The hands are decidedly less blocky than in the finished game.

FF7 Demo 

GoldenEye 007 was originally developed for the Super Nintendo, intended as a companion game released alongside the film in 1995. However, it didn’t reach store shelves until two years later on a different system altogether. As an article mentions, the original SNES version utilized the same rendering technology as Donkey Kong Country




Yet, as this blurb mentions, GoldenEye 007 shifted in development to the Nintendo 64, or NU 64. This version of the game was supposed to be released in the spring of 1996. Interestingly enough, a Virtual Boy version of the game was in development as well. Though Rare is notoriously secretive about its games, it would be interesting to see what the SNES or Virtual Boy versions looked like.

E3 1997

I also found an interesting article covering E3 1997, which included interviews with Shigesato Itoi (named as Itoh in the magazine), Shigeru Miyamoto, and Takaya Imamura. While the majority of the article covered new and upcoming releases such as GoldenEyeBanjo-Kazooie, and Super Mario 64, the interviews offered interesting tidbits about the development process of some cancelled and redesigned games.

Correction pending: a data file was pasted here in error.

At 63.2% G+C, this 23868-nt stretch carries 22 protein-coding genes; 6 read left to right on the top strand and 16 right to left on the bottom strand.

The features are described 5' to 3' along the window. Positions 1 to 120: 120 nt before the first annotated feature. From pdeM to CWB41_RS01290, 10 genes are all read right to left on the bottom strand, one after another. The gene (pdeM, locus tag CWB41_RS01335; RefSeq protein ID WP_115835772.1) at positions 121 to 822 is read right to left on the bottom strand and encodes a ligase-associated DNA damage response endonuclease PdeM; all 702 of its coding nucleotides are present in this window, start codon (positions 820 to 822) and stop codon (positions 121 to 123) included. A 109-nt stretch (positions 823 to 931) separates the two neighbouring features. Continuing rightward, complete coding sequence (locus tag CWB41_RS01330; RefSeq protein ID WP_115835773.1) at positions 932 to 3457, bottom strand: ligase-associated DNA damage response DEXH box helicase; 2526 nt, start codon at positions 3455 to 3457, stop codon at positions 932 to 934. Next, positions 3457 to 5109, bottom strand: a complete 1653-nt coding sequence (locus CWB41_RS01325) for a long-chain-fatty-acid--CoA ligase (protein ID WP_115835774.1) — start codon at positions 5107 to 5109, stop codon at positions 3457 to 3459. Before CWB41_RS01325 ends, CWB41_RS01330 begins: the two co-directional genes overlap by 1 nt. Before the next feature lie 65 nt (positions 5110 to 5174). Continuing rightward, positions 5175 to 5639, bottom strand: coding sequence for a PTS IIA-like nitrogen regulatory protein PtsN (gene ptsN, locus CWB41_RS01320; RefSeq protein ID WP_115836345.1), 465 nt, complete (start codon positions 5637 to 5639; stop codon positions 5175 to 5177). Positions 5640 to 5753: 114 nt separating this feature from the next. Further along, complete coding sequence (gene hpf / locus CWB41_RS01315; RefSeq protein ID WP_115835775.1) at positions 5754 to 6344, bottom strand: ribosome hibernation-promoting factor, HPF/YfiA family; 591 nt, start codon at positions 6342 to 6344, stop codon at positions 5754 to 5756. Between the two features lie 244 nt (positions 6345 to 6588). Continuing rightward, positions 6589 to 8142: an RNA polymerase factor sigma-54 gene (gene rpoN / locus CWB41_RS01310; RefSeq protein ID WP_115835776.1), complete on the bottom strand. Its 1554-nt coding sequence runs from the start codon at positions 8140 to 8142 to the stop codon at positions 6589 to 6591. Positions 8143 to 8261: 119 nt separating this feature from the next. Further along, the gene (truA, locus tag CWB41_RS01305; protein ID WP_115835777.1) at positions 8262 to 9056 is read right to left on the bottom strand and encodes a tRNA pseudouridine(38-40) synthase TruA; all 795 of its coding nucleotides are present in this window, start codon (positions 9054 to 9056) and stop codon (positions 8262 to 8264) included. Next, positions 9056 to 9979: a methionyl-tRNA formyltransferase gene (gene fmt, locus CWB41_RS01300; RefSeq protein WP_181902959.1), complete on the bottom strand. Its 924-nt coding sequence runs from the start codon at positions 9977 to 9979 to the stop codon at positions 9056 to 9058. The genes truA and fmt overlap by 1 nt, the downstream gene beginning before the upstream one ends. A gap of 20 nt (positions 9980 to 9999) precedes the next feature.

Much of the interview dealt with the Nintendo Disk Drive, a disc add-on to the N64 which was scheduled to be released in 1998. At the time, a host of games were in development for the add-on, including Ocarina of Time and Mother 3. However, only a handful of games were ever released for the system.

Nintendo 64DD

SimCity and a series of Mario Artist games were eventually released for the N64 Disk Drive, but the last two games here piqued my curiosity. I know that Mother 3 had a long, troubled development cycle, going from the Super Famicom to the Nintendo 64 DD to the GameCube before eventually being released on the Game Boy Advance. However, the Pocket Monsters/Pokémon game is a bit more mysterious.